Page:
When minors are transferred to a different detention facility due to a court order, their personal clothing will be worn (instead of clothing provided by the facility), and all personal belongings will accompany them to their new housing location. Once they are fully discharged from San Francisco Juvenile Hall, the same procedure applies. Parents will be notified of any change in status as a courtesy by the Probation Officer.
2. How to contact a child detained at the San Francisco Juvenile Hall
By law, any child who is arrested is given the opportunity to contact someone via telephone for notification of his or her location and status. These calls are restricted to immediate family members or the child’s attorney. Once contact has been made, and someone is properly notified, all subsequent phone calls will be “collect” and will require court approval or authorization by the Probation Officer.
To contact your child’s Probation Officer, you may call (415) 753-7800 daily during normal business hours.
3. Visiting procedures and visiting hours at the San Francisco Juvenile Hall
Note: Due to ongoing concerns in regards to Covid-19, and ever-changing rules/procedures, it is highly recommended that parents/guardians who wish to visit minors at this facility to contact the jail to receive the latest updates. Visitation hours & days may change depending on various factors.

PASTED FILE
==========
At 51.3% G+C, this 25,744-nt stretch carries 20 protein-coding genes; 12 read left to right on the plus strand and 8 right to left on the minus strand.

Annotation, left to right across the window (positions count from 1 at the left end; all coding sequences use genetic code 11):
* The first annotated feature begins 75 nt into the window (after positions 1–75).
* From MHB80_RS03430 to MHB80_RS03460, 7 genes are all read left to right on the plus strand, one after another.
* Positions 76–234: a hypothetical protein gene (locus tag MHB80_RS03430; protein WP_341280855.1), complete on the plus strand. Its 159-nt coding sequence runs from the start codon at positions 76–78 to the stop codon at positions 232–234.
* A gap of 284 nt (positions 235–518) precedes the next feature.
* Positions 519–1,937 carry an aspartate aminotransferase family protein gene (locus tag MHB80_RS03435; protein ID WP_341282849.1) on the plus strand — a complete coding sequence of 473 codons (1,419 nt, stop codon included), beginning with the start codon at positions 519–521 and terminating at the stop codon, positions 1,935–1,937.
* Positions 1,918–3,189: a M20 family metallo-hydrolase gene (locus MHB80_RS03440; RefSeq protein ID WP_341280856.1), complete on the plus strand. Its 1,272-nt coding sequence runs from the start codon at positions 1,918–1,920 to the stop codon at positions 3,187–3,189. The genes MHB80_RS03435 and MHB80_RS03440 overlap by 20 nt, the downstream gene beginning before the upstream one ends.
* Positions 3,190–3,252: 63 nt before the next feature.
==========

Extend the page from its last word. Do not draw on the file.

Minors in custody at the San Francisco Juvenile Hall may receive visitors from
- 4:30 pm till 5:15 pm from Tuesday through Thursday
- Saturday: Odd Units 2 pm to 2:45 pm, Even Units 12:55 pm to 1:40 pm
- Sunday: Odd Units 3:25 pm to 4:10 pm, Even Units 4:30 pm to 5:15 pm
Late night visitations are allowed on Monday through Thursday from 6:30 pm till 8:30 pm for those who are not able to visit during normal business hours. Late-night visits may not exceed half an hour.
Approval from the Director or Assistant Director of the Juvenile Hall as requested by the Probation Officer is required for late-night visitations. Written consent is required for other family members visiting a minor. Regular visitations are restricted to immediate family members such as parents, legal guardians, and grandparents.
Upon entering the facilities for purposes of visitation, you will be subject to a search of your person and your belongings for identification and security reasons. For the security screening process, a metal detector is used in the facility. Government-issued photo identification is required to be allowed entry, and a visiting permit is required to conduct your visit. Visiting permits are arranged prior to arriving at the Facility with your child’s Probation Officer.
Refusal of visitation privileges is at the independent discretion of Juvenile Hall Supervisors if deemed necessary.